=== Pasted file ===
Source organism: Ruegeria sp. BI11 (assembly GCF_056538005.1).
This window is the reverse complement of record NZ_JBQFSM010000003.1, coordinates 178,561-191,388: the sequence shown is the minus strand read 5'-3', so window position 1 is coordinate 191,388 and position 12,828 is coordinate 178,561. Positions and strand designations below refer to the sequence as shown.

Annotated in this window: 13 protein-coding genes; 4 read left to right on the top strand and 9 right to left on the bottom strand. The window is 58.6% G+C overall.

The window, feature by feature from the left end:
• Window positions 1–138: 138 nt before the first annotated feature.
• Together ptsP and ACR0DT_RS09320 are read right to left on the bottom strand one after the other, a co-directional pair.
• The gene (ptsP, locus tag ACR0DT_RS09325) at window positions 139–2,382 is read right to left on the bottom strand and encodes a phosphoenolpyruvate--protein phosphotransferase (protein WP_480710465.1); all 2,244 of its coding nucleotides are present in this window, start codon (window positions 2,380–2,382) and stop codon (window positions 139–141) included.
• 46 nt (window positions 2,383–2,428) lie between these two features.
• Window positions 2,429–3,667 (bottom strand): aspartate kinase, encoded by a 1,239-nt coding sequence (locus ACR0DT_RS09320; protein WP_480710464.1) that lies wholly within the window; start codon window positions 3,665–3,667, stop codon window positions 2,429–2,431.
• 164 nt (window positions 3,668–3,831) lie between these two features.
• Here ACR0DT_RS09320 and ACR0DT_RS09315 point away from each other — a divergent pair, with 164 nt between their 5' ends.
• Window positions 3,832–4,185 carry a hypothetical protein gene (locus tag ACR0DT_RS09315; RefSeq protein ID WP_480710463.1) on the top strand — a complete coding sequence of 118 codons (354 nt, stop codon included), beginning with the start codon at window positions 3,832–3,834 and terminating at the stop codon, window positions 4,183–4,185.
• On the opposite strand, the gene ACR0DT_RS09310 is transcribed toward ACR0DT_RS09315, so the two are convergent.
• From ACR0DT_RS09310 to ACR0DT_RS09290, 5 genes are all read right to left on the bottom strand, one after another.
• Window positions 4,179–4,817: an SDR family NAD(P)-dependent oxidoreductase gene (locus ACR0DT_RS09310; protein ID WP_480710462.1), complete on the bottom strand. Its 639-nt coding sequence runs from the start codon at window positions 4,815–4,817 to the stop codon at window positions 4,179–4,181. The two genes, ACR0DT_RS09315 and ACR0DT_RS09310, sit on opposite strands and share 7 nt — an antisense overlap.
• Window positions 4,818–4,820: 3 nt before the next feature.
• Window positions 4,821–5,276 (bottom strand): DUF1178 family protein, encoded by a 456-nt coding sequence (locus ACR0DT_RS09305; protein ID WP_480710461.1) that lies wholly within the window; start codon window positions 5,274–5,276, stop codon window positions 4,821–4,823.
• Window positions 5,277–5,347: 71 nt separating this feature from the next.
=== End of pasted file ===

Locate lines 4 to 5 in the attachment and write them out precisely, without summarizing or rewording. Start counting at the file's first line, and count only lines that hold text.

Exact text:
The window, feature by feature from the left end:
• Window positions 1–138: 138 nt before the first annotated feature.